The technology, which is described today in Nature Food, could help growers work out the best time to use fertilizer on their crops and how much is needed, taking into account factors such as the weather and the condition of the soil. This would reduce the expensive and environmentally damaging effects of overfertilizing soil, which releases the greenhouse gas nitrous oxide and can pollute soil and waterways.
Overfertilisation has so far rendered 12 percent of once-arable land worldwide unusable and the use of nitrogen-based fertilizer has risen by 600 percent in the last 50 years. However, it is difficult for crop growers to precisely tailor their own fertilizer use: too much and they risk environmental damage and money wastage; too little and they risk poor crop yields. The researchers behind this new sensing technology say it could provide benefits for both the environment and growers.
The sensor named chemically functionalized paper-based electrical gas sensor (chemPEGS), measures levels of ammonium in soil — the compound that is converted to nitrites and nitrates by soil bacteria. Using a type of artificial intelligence called machine learning, it combines this with weather data, time since fertilization, pH, and soil conductivity measurements. It uses these data to predict how much total nitrogen the soil has now and how much it will have up to 12 days in the future, to predict the optimum time for fertilization.
The research study identifies how this new low-cost solution could help growers yield maximum crops with minimal fertilization, particularly for fertilizer-thirsty crops like wheat. The technology could simultaneously reduce growers’ expenses and environmental harm from nitrogen-based fertilizers — the most widely used fertilizer type.
Lead researcher Dr. Max Grell, who co-developed the technology at Imperial College London’s Department of Bioengineering, said:
“It’s difficult to overstate the problem of overfertilization both environmentally and economically. Yields and resulting income are down year by year, and growers don’t currently have the tools they need to combat this.”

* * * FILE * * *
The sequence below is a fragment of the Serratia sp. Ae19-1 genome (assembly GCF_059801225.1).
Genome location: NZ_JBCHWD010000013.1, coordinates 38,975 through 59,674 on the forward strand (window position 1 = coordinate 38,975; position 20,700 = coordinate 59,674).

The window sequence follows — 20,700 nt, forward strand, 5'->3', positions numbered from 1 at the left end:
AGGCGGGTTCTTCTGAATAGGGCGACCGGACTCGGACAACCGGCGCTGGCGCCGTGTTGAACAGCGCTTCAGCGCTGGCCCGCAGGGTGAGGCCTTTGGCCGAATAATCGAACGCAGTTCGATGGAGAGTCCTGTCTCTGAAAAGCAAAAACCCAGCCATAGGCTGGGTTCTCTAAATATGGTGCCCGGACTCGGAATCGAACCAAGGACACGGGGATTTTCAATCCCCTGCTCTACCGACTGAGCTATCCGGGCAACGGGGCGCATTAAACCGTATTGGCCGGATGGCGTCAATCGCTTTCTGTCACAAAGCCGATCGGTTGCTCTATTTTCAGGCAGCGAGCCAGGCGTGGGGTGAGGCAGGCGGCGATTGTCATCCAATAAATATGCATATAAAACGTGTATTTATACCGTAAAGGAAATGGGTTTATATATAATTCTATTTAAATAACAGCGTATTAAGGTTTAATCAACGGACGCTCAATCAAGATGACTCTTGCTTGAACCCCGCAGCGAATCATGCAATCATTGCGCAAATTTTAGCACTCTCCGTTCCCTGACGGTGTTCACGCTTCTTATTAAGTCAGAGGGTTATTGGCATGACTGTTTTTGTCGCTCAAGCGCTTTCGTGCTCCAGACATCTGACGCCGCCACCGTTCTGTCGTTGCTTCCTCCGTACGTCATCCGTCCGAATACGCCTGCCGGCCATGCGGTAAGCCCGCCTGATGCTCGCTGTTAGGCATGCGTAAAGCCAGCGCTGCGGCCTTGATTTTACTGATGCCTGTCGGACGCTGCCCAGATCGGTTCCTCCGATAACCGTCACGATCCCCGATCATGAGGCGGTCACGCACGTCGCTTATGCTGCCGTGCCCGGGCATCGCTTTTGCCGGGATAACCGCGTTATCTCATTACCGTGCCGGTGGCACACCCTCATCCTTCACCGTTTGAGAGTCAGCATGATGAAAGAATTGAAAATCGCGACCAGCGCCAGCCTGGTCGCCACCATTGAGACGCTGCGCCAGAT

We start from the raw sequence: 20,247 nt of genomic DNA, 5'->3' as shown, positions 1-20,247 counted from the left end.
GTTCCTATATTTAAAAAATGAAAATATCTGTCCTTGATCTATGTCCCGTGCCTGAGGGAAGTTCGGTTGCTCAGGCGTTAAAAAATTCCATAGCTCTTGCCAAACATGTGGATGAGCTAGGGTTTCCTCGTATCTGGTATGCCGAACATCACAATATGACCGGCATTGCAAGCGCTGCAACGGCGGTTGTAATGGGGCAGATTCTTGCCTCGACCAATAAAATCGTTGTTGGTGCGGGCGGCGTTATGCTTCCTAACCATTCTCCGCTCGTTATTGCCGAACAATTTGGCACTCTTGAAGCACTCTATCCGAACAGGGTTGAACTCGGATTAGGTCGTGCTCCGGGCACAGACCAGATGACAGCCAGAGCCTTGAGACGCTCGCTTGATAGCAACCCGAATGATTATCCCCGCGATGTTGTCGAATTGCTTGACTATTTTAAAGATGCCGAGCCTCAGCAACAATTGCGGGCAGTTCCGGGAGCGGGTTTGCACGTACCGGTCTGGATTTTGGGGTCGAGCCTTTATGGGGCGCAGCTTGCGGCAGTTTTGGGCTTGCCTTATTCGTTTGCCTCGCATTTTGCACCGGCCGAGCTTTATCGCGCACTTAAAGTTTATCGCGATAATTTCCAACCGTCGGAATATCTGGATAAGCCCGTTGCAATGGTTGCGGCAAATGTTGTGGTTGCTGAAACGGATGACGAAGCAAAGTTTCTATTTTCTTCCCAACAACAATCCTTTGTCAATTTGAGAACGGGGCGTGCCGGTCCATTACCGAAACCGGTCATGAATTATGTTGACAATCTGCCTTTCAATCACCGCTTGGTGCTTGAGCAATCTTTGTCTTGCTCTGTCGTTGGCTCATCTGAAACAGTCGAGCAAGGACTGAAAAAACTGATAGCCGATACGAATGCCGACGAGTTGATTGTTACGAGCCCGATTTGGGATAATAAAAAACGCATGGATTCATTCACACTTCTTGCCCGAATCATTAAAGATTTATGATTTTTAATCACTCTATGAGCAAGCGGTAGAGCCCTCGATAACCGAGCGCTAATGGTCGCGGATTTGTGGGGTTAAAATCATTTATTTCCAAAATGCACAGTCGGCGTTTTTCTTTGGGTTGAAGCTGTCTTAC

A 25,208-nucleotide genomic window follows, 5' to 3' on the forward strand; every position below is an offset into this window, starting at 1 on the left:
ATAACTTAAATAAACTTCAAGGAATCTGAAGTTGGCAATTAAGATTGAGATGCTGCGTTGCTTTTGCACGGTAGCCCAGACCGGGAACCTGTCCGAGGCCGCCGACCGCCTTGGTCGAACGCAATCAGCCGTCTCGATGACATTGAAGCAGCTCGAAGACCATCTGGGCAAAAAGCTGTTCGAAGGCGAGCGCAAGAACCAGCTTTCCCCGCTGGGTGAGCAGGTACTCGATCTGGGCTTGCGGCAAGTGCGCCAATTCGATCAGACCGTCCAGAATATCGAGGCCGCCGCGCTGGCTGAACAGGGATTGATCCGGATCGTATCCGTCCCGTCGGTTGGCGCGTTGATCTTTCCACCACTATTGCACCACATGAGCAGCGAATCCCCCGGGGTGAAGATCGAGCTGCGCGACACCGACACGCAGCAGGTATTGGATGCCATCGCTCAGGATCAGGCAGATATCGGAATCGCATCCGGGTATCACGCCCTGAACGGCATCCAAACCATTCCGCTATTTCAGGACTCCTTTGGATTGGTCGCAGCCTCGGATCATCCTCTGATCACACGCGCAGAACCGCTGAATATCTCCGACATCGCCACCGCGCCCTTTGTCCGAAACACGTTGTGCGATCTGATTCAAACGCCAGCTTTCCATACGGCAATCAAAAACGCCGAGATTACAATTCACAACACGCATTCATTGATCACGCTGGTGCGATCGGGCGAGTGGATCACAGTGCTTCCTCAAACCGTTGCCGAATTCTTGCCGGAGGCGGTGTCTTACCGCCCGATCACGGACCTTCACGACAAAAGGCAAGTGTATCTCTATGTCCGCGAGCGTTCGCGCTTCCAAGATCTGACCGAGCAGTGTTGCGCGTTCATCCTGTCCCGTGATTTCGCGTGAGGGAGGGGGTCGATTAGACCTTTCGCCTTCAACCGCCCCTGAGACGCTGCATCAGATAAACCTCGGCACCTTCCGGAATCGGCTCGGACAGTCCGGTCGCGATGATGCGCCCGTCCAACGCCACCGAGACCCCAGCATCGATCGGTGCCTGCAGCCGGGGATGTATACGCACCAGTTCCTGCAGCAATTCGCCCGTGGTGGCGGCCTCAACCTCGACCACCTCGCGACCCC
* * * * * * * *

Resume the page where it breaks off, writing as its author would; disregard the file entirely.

“Our technology could help to tackle this problem by empowering growers to know how much ammonia and nitrate are currently in soil, and to predict how much there will be in the future based on weather conditions. This could let them fine-tune fertilization to the specific needs of the soil and crops.”
Excess nitrogen fertilizer releases nitrous oxide into the air, a greenhouse gas 300 times more potent than carbon dioxide and which contributes to the climate crisis. Excess fertilizer can also be washed by rain into waterways where it deprives aquatic life of oxygen, leading to algal blooms and reduced biodiversity.
However, it remains difficult to precisely tailor levels of fertilization to soil and crop needs. Testing is rare and current ways to measure soil nitrogen involve sending soil samples to laboratories — a lengthy and expensive process whose results are of limited use by the time they reach the grower.
This new low-cost approach could expedite the process of testing the soil. While chemPEGS only measures ammonium, the machine learning component allows it to predict current levels of nitrate and future levels of nitrate and ammonium in the soil.
Senior author and principal investigator Dr. Firat Guder, from Imperial’s Department of Bioengineering, said: “Much of our food comes from the soil — a non-renewable resource which we’ll lose if we don’t look after it. This, combined with nitrogen pollution from agriculture, presents a conundrum for the planet — one that we hope to help tackle with precision agriculture.”
“Our sensing technology can measure and predict soil nitrogen with enough accuracy to forecast the impact of weather on fertilization planning, and tune timing for crop requirements, which we hope will help to reduce overfertilization while improving crop yields and profits for growers.”
The researchers expect chemPEGS and associated AI technology, which are currently in the prototype stage, to be available for commercialization in three to five years with more testing and manufacturing standardization.
This work was funded by EPSRC, Innovate UK, and Cytiva.
Source: Max Grell et al. Point-of-use sensors and machine learning enable low-cost determination of soil nitrogen. Nature Food, 2021; DOI: 10.1038/s43016-021-00416-4
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